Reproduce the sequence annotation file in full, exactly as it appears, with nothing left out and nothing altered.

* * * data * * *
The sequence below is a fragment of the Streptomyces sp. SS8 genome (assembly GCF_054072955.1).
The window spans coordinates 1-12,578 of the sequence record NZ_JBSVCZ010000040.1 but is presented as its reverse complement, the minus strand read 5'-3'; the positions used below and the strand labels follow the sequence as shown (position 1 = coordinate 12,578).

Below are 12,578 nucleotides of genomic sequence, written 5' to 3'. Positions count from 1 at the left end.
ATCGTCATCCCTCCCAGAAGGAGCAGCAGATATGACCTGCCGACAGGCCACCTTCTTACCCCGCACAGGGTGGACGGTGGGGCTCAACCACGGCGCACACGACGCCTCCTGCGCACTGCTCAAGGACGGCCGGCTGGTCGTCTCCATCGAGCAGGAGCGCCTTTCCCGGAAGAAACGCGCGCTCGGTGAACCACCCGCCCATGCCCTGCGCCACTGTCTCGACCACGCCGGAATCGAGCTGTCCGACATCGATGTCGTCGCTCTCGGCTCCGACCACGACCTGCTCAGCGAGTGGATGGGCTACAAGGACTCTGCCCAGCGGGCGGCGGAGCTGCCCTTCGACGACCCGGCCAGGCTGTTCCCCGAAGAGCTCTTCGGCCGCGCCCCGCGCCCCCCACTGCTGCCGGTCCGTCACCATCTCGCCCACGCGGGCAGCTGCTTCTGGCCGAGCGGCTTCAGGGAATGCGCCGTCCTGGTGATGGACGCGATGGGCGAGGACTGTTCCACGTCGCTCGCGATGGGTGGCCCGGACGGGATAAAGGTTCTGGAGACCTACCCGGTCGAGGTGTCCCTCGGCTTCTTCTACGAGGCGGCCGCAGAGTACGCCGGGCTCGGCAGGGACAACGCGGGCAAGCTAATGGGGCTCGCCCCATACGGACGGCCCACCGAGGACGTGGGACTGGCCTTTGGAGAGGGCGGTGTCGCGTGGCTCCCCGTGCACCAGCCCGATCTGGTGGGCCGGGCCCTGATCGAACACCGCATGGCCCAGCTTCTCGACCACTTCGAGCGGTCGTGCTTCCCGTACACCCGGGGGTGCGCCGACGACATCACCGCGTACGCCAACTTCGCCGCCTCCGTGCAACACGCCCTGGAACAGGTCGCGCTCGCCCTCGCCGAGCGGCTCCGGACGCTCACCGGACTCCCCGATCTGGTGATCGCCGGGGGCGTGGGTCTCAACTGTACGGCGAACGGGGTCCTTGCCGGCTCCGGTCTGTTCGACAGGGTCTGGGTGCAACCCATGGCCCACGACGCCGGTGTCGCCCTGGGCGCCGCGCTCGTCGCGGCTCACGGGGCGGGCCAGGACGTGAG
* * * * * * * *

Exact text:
The sequence below is a fragment of the Streptomyces sp. SS8 genome (assembly GCF_054072955.1).
The window spans coordinates 1-12,578 of the sequence record NZ_JBSVCZ010000040.1 but is presented as its reverse complement, the minus strand read 5'-3'; the positions used below and the strand labels follow the sequence as shown (position 1 = coordinate 12,578).

Below are 12,578 nucleotides of genomic sequence, written 5' to 3'. Positions count from 1 at the left end.
ATCGTCATCCCTCCCAGAAGGAGCAGCAGATATGACCTGCCGACAGGCCACCTTCTTACCCCGCACAGGGTGGACGGTGGGGCTCAACCACGGCGCACACGACGCCTCCTGCGCACTGCTCAAGGACGGCCGGCTGGTCGTCTCCATCGAGCAGGAGCGCCTTTCCCGGAAGAAACGCGCGCTCGGTGAACCACCCGCCCATGCCCTGCGCCACTGTCTCGACCACGCCGGAATCGAGCTGTCCGACATCGATGTCGTCGCTCTCGGCTCCGACCACGACCTGCTCAGCGAGTGGATGGGCTACAAGGACTCTGCCCAGCGGGCGGCGGAGCTGCCCTTCGACGACCCGGCCAGGCTGTTCCCCGAAGAGCTCTTCGGCCGCGCCCCGCGCCCCCCACTGCTGCCGGTCCGTCACCATCTCGCCCACGCGGGCAGCTGCTTCTGGCCGAGCGGCTTCAGGGAATGCGCCGTCCTGGTGATGGACGCGATGGGCGAGGACTGTTCCACGTCGCTCGCGATGGGTGGCCCGGACGGGATAAAGGTTCTGGAGACCTACCCGGTCGAGGTGTCCCTCGGCTTCTTCTACGAGGCGGCCGCAGAGTACGCCGGGCTCGGCAGGGACAACGCGGGCAAGCTAATGGGGCTCGCCCCATACGGACGGCCCACCGAGGACGTGGGACTGGCCTTTGGAGAGGGCGGTGTCGCGTGGCTCCCCGTGCACCAGCCCGATCTGGTGGGCCGGGCCCTGATCGAACACCGCATGGCCCAGCTTCTCGACCACTTCGAGCGGTCGTGCTTCCCGTACACCCGGGGGTGCGCCGACGACATCACCGCGTACGCCAACTTCGCCGCCTCCGTGCAACACGCCCTGGAACAGGTCGCGCTCGCCCTCGCCGAGCGGCTCCGGACGCTCACCGGACTCCCCGATCTGGTGATCGCCGGGGGCGTGGGTCTCAACTGTACGGCGAACGGGGTCCTTGCCGGCTCCGGTCTGTTCGACAGGGTCTGGGTGCAACCCATGGCCCACGACGCCGGTGTCGCCCTGGGCGCCGCGCTCGTCGCGGCTCACGGGGCGGGCCAGGACGTGAG